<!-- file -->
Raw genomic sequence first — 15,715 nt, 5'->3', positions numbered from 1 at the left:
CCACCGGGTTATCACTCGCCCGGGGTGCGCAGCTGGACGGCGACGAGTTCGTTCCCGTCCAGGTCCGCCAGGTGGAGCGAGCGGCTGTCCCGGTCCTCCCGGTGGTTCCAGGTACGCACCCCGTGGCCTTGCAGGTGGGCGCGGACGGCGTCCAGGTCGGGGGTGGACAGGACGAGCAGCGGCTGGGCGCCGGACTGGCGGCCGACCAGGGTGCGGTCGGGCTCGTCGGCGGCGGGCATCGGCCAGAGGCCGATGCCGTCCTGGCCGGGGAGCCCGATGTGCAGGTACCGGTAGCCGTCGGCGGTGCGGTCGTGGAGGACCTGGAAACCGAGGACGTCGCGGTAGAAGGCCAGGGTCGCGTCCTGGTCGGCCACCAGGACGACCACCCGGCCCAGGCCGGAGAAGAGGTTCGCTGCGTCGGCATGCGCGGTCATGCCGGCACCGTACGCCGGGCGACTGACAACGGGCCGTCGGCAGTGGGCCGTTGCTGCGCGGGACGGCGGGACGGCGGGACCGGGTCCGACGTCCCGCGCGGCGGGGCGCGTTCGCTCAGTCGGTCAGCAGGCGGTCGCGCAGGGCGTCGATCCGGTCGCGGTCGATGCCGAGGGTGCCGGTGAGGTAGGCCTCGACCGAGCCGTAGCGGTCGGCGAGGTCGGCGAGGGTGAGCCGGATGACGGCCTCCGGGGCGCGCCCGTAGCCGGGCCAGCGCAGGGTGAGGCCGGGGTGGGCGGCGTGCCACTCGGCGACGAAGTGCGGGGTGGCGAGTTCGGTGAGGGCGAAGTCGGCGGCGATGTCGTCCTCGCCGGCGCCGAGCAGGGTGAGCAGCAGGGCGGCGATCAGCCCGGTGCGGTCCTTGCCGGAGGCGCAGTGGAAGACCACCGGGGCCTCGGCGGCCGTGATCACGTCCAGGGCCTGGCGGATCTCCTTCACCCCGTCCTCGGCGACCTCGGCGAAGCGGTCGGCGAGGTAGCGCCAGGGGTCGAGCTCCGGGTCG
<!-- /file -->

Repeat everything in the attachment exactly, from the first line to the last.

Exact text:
Raw genomic sequence first — 15,715 nt, 5'->3', positions numbered from 1 at the left:
CCACCGGGTTATCACTCGCCCGGGGTGCGCAGCTGGACGGCGACGAGTTCGTTCCCGTCCAGGTCCGCCAGGTGGAGCGAGCGGCTGTCCCGGTCCTCCCGGTGGTTCCAGGTACGCACCCCGTGGCCTTGCAGGTGGGCGCGGACGGCGTCCAGGTCGGGGGTGGACAGGACGAGCAGCGGCTGGGCGCCGGACTGGCGGCCGACCAGGGTGCGGTCGGGCTCGTCGGCGGCGGGCATCGGCCAGAGGCCGATGCCGTCCTGGCCGGGGAGCCCGATGTGCAGGTACCGGTAGCCGTCGGCGGTGCGGTCGTGGAGGACCTGGAAACCGAGGACGTCGCGGTAGAAGGCCAGGGTCGCGTCCTGGTCGGCCACCAGGACGACCACCCGGCCCAGGCCGGAGAAGAGGTTCGCTGCGTCGGCATGCGCGGTCATGCCGGCACCGTACGCCGGGCGACTGACAACGGGCCGTCGGCAGTGGGCCGTTGCTGCGCGGGACGGCGGGACGGCGGGACCGGGTCCGACGTCCCGCGCGGCGGGGCGCGTTCGCTCAGTCGGTCAGCAGGCGGTCGCGCAGGGCGTCGATCCGGTCGCGGTCGATGCCGAGGGTGCCGGTGAGGTAGGCCTCGACCGAGCCGTAGCGGTCGGCGAGGTCGGCGAGGGTGAGCCGGATGACGGCCTCCGGGGCGCGCCCGTAGCCGGGCCAGCGCAGGGTGAGGCCGGGGTGGGCGGCGTGCCACTCGGCGACGAAGTGCGGGGTGGCGAGTTCGGTGAGGGCGAAGTCGGCGGCGATGTCGTCCTCGCCGGCGCCGAGCAGGGTGAGCAGCAGGGCGGCGATCAGCCCGGTGCGGTCCTTGCCGGAGGCGCAGTGGAAGACCACCGGGGCCTCGGCGGCCGTGATCACGTCCAGGGCCTGGCGGATCTCCTTCACCCCGTCCTCGGCGACCTCGGCGAAGCGGTCGGCGAGGTAGCGCCAGGGGTCGAGCTCCGGGTCG